Tuesday, June 25, 2024
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Weather, clean-up keep oil slick away from Thai resort island

Jerry Harmer

RAYONG, THAILAND (AP) – Favourable wind and sea conditions kept an oil slick away from beaches in eastern Thailand on Sunday, according to authorities, but concerns remained that the spillage may yet strike a popular resort island.

Emergency workers in protective gear removed contaminated sand from the Mae Ramphueng beach in Rayong province, southeast of Bangkok, which was shut on Saturday.

Some 20-50 tonnes of oil are estimated to have leaked last Tuesday night in the Gulf of Thailand from an undersea hose used to load tankers at an offshore mooring point owned by the Star Petroleum Refining Co.

The leak was stopped within hours, the company said.

Most of the oil slick was being pushed toward Koh Samet, a popular tourist island that’s just beginning to recover from the coronavirus pandemic slump along with the rest of the country.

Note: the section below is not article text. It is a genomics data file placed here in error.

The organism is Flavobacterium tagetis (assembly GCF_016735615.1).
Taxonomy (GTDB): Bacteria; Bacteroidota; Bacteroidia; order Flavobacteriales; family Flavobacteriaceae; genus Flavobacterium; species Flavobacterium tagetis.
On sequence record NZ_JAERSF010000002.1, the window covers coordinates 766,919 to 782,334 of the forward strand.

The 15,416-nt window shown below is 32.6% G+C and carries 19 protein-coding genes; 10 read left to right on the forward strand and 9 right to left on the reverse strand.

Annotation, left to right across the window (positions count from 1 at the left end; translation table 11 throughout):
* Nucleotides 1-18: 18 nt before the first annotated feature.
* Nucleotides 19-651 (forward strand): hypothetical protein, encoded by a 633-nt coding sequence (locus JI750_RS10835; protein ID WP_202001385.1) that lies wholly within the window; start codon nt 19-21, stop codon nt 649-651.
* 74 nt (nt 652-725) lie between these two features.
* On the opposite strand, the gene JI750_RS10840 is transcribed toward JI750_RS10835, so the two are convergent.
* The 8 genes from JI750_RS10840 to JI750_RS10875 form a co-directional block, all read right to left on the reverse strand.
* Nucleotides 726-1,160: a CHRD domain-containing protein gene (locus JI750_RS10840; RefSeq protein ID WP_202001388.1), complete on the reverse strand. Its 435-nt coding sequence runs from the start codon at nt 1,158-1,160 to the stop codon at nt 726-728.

Workers carry out a clean-up operation on Mae Ramphueng Beach after a pipeline oil spill off the coast of Rayong province in eastern Thailand. PHOTOS: AP
Workers clean themselves down after scrubbing oil off rocks on Mae Ramphueng Beach

Natural Resources and Environment Minister Varawut Silpa-archa said authorities were taking steps to prevent it hitting the beaches there.

Aircraft have been dropping chemicals to disperse the oil and deploying floating booms to trap it so that it can be skimmed from the surface and removed.

“I am very confident that for one we will be able to prevent the majority of the oil spill to ruin our natural resources, especially the corals,” Varawut Silpa-archa told The Associated Press (AP) after surveying the Rayong beach.

“Of course some of the corals will be damaged but the majority of it we will be able to save and we will be able to minimise the effects on the people,” he said.

The beachside area is largely dependent on tourists. It has been suffering from the pandemic that has kept visitors away, and the spill will make recovery harder. The local fishing industry was also affected by the pollution.

Asked how long until he could declare the disaster over, Varawut said that “visually it should be over within a week but environmentally it would last years”.